Hello, students of Oregon State University. My name is Brett Morgan and I serve as the student representative on the OSU board of trustees. As you may have heard on Thursday, March 31, I voted to raise tuition by 2.2 percent per credit hour for resident students. While it may seem problematic and even contradictory that I voted to increase tuition on my peers and myself alike, I felt that I owed it to my fellow students an explanation on my own thinking and decision making when approaching this complicated issue.
I want to first and foremost say that I am on the students side: your side. I have spent my three years in college fighting and empowering my peers to fight for student issues. I have missed class, given up social obligations, and foregone endless amounts of sleep lobbying and testifying in Salem, meeting with university administrators, and organizing on student issues. I have done and continue to this work in order to fight for more accessible and equitable system of education.
This coming year, the 2.2 percent credit hour increase that I voted for is vital to pay for programs that the University must have. The largest driver of this increase is mandatory employee state benefits programs: Public Employee Retirement System (PERS) and Public Employee Benefits Board (PEBB). PERS and PEBB fund healthcare and retirement savings for your professors and other public employees at OSU and across the state, and are vital for the wellbeing of all employed by OSU.
In addition, this increase pays for the creation of the Office of Institutional Diversity as a part of the University’s efforts to create a more socially just campus. These three items sit firmly in the driver’s seat of tuition for this year. I could not, in good faith, choose not fund mandatory employee benefits programs for healthcare or retirement, nor could I vote against funding for the Office of Institutional Diversity. If this tuition increase was not passed, the University would be forced to cut other student programs, not dissimilar to how the international degree program is being cut.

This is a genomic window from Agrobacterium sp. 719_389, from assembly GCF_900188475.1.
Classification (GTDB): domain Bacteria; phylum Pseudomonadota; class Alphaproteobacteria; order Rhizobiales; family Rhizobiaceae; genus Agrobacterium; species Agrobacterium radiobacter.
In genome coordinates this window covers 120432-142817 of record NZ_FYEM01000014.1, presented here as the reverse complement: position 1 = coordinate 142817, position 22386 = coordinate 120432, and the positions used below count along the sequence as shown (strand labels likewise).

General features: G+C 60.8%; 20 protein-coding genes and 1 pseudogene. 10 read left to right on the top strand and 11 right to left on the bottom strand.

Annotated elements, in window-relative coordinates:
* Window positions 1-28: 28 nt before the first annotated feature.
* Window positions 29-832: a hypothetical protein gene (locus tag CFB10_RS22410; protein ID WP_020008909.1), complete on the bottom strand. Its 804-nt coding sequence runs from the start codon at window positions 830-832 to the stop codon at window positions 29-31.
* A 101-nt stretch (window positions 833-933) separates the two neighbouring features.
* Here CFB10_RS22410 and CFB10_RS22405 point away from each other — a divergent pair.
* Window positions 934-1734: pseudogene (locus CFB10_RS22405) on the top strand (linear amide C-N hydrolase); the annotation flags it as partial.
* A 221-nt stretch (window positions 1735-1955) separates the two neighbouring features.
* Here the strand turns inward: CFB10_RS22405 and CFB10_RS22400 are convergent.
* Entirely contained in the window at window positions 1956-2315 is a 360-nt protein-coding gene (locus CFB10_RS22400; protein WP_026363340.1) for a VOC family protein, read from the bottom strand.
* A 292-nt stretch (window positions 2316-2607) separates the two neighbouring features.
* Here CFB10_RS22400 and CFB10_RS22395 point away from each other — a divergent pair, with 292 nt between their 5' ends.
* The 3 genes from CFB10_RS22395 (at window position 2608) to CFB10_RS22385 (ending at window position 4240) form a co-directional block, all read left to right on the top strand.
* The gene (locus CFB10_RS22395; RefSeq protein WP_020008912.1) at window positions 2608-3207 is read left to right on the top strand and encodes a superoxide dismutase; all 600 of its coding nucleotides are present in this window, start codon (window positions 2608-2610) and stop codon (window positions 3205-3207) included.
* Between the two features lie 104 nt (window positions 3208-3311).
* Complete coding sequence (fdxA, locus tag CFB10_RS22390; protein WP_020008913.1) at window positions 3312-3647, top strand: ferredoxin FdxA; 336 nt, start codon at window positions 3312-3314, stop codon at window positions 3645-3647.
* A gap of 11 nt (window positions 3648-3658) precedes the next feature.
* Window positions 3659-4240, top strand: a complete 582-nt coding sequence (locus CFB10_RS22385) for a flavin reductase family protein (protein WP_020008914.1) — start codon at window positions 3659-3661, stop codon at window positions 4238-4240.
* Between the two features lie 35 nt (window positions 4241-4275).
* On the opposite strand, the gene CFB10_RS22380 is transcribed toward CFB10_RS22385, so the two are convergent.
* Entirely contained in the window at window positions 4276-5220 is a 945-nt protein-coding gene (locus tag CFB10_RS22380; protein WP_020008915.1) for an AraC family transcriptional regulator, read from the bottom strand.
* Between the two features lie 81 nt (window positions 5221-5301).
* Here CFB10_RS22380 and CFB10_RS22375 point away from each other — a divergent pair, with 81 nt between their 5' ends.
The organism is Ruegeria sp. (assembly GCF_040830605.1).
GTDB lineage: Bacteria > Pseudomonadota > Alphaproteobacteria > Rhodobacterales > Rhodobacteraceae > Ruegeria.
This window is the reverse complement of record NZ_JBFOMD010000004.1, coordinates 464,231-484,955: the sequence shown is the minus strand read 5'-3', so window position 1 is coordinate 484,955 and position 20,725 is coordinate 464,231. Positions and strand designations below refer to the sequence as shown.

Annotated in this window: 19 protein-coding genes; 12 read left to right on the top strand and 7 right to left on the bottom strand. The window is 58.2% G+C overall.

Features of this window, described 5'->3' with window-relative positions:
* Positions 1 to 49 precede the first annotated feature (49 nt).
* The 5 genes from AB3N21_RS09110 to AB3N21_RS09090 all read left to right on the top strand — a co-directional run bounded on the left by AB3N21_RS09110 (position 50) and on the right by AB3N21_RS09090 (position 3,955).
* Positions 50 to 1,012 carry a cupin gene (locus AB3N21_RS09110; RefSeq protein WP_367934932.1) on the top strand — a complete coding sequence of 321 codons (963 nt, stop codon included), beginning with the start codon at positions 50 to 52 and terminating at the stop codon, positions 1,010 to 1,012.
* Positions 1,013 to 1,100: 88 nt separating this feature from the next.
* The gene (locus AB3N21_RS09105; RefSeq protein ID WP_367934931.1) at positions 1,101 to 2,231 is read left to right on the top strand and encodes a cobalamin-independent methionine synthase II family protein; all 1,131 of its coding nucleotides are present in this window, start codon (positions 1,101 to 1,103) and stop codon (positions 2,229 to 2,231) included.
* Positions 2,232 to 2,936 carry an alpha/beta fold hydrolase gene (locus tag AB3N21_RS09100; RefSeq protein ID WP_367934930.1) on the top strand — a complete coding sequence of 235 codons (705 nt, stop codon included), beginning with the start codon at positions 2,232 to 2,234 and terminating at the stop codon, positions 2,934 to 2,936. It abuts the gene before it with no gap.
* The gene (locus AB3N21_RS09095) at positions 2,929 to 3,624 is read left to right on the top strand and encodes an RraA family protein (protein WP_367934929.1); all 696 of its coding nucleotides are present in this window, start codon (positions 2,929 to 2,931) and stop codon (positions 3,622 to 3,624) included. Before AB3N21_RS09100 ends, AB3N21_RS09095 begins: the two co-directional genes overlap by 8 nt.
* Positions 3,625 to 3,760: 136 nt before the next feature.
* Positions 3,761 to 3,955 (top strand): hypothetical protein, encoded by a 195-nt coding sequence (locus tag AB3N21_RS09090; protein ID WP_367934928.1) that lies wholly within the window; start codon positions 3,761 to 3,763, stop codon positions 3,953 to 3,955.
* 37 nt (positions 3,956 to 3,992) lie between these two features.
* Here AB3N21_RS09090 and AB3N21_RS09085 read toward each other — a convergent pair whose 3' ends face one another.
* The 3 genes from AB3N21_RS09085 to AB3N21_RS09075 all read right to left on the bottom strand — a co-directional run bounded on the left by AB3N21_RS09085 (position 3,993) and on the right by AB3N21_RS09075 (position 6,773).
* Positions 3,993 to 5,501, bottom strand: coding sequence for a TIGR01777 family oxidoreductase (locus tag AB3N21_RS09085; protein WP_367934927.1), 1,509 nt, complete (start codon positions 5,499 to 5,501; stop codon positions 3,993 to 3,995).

While there are many moving parts in the equation of tuition, this increase was not because of wasteful spending or careless administrators. This increase is necessary to allow OSU to continue to exist and change into a better, more inclusive place.
The real issue is that the State of Oregon continues to divest in higher education. In the last several decades the state flipped from paying 70 percent of your education cost with 30 percent out of student pockets to the state paying 30 percent of your education and students making pay 70 percent out of their own pockets. That’s why I have fought and continue fight in Salem for students. Last year my work along with the work of my peers and other groups from across the state resulted in the first increase in state funding for higher education in 10 years. This is why this tuition increase is the lowest in 10 years at OSU.
I take no increase lightly, and I continue to advocate to the board the extreme financial burdens that higher education shackles its students to, and I think this is reflected in the fact that OSU has the lowest increases of any of the public institutions in Oregon. Universities across the state are asking for as much as 4% or 5% in tuition increases. While any increase is not fair to students in any regard, we must feel fortunate that OSU is working in every capacity possible to limit barriers to higher education. This isn’t to say that this is good enough. Business as usual is simply not good enough. I have challenged the board and administrators alike to think creatively and boldly to find ways to find savings in the budget any way possible to keep as many dollars in student pockets as possible.
At the end of the day the real solution to making OSU and public higher education more affordable comes from working in Salem, and making the legislature reinvest in the same public educations many of them received. I want to reach out to my fellow students and student groups and extend that my ears are always open and I am always willing to take ideas and converse about issues. I continue to stand by my decision, not because I think it was the idealistic thing to do, rather I stand behind it because I think it was and is the best decision for students and OSU together.
The opinions expressed in Morgan’s column do not necessarily represent those of The Daily Barometer Staff.